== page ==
No matter how old your child is, odds are, they like puzzles. Many children feel drawn to puzzles of different types because it stimulates their brain and provides entertainment—with the satisfaction of having solved something difficult.
But far from just being a good entertainment tool, kids can also receive huge developmental benefits from puzzles.
The Importance of Puzzles
Puzzles can have a profound impact on your child's development. Puzzles develop your child's problem-solving and critical-thinking skills, both crucial for mastery of other skills later in life. Puzzles can also help children with pattern recognition, memory, and both gross and fine motor skills.
Puzzles also teach your child ways to work through things that give them difficulty—like homework or a confusing lesson—without giving up.
Appropriate Puzzles For Different Age Levels
Depending on your child's age level, different puzzles may be more appropriate in helping your child grow their cognitive skills. Try the following puzzles depending on your child's age:
- Ages 2–3: Jumbo knob pieces are great for 2-year-olds. They should start with 2–3 pieces and gain more as your child grows—up to 20 pieces for a 3-year-old. Building blocks as well can help your child develop gross motor skills.
- Ages 4–5: Construction sets can be introduced to your kids around the ages of 4 and 5, provided the blocks aren't small enough to eat. These kids can also handle jigsaw puzzles with up to 50 pieces.
- Ages 6–7: Kids in this age group can tackle puzzles with up to 120 pieces. As kids move away from puzzles with maxi-blocks, they develop their fine motor skills.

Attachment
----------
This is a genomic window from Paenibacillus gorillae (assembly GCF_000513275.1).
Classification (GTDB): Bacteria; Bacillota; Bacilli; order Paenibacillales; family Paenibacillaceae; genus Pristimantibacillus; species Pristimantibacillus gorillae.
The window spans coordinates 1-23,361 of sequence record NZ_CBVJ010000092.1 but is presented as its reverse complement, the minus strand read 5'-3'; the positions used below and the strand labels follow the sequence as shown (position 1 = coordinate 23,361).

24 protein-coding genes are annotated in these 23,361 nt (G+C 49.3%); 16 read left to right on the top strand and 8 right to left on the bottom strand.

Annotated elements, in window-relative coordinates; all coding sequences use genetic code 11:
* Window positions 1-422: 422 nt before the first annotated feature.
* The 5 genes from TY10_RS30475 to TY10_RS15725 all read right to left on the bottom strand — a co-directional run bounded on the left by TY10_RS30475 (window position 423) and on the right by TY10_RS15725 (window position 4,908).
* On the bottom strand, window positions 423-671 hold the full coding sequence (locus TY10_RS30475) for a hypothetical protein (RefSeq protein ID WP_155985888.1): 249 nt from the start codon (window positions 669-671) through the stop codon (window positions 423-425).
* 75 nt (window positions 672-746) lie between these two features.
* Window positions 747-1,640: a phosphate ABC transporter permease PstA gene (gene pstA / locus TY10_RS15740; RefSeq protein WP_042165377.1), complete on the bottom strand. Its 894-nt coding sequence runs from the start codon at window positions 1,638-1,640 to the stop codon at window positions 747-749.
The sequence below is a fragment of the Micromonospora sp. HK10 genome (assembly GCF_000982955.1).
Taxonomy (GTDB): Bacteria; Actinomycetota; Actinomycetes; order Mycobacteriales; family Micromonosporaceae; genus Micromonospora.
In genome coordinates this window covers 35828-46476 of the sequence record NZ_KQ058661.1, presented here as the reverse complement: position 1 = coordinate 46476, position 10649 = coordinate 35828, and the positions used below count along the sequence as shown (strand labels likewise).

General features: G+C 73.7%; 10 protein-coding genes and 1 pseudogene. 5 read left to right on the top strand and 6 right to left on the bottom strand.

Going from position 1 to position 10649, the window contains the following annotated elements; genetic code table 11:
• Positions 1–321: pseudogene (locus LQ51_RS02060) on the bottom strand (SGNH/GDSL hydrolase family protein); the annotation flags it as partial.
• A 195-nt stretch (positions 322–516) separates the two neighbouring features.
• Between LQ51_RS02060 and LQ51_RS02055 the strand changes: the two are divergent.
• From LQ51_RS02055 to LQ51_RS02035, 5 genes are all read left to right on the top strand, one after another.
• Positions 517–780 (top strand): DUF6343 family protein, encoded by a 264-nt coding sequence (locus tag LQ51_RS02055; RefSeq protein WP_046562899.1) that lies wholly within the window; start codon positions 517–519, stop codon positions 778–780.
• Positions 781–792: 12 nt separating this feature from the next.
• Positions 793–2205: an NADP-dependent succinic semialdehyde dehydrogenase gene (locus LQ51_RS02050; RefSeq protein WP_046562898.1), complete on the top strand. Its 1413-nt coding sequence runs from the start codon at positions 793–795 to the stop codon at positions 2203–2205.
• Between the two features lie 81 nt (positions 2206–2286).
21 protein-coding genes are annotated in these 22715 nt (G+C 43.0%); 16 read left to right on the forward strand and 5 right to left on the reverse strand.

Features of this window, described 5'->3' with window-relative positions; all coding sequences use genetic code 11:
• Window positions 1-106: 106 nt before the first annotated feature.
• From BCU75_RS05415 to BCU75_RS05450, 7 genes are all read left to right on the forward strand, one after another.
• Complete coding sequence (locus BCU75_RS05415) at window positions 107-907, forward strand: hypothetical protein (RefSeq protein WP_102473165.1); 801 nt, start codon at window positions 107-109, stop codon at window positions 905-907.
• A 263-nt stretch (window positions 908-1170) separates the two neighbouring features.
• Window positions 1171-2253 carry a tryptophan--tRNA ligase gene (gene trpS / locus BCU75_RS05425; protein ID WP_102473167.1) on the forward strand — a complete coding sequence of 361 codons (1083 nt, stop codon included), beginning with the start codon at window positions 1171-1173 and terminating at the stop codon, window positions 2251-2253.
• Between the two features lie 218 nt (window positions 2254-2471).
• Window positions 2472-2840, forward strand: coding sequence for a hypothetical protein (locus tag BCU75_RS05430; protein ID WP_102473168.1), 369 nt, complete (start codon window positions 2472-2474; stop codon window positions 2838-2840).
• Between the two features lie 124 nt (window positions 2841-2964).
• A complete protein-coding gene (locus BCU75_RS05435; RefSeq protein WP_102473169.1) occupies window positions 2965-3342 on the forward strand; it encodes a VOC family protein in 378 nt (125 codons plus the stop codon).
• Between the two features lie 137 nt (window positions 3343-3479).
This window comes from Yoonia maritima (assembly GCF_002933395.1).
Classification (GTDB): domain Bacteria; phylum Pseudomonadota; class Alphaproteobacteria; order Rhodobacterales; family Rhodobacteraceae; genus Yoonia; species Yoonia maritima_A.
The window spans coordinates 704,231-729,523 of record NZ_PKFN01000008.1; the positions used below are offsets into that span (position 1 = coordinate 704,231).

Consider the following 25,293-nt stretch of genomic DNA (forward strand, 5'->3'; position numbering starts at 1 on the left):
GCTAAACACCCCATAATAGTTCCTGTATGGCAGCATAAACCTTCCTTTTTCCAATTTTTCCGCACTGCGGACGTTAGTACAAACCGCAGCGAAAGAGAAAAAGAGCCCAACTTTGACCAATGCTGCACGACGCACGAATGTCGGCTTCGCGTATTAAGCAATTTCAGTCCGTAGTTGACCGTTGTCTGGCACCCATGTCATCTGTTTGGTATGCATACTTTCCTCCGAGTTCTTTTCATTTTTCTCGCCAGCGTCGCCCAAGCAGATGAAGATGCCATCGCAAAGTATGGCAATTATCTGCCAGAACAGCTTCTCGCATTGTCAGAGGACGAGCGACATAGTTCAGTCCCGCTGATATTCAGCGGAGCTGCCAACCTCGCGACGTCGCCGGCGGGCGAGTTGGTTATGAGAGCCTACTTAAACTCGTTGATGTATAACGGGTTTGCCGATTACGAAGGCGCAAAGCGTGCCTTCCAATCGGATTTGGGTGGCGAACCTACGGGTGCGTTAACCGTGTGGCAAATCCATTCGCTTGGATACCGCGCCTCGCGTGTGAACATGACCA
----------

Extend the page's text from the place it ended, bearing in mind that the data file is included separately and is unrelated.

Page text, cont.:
- Ages 8–9: Kids in this age range should be able to solve puzzles with anywhere between 250 and 500 pieces, depending on their development. Kids should be developing strategic problem-solving skills like sorting puzzles by size, shape, or color.
- Ages 10+: Kids ages 10+ should be able to solve any size puzzle with enough patience or guidance. These kids should be able to solve puzzles of many varieties and will have developed the motor skill needed to piece them together.
Puzzles That May Hurt Your Child's Development
When giving your child puzzles, it's important to be mindful about which puzzles you pick and do research before giving one to them. While many puzzles are extremely beneficial to your child's development, some may damage it instead and cause them to struggle. Try to avoid puzzles that are above or below your child's skill level, as they may find them not challenging—or so challenging that they give up or doubt their own abilities.
Additionally, you want to avoid giving children too many puzzles in the form of video games, especially at a young age. Though there are many puzzle-style video games, prolonged screen time may affect them negatively.
If your child loves puzzles, capitalize on that! Consider enrolling your child in the Math Genie Abacus Program—in addition to helping with math, use of an abacus can help your child learn because it's a puzzle your kid wants to figure out! The pattern recognization helps teach kids complex math in no time. Even kids as young as three can benefit from the Abacus, developing their fine motor skills as well as their math skills. Abacus math has been proven to help with short and learn term memory. Ultimately it will teach your child math in a fun way that makes them want to learn more.1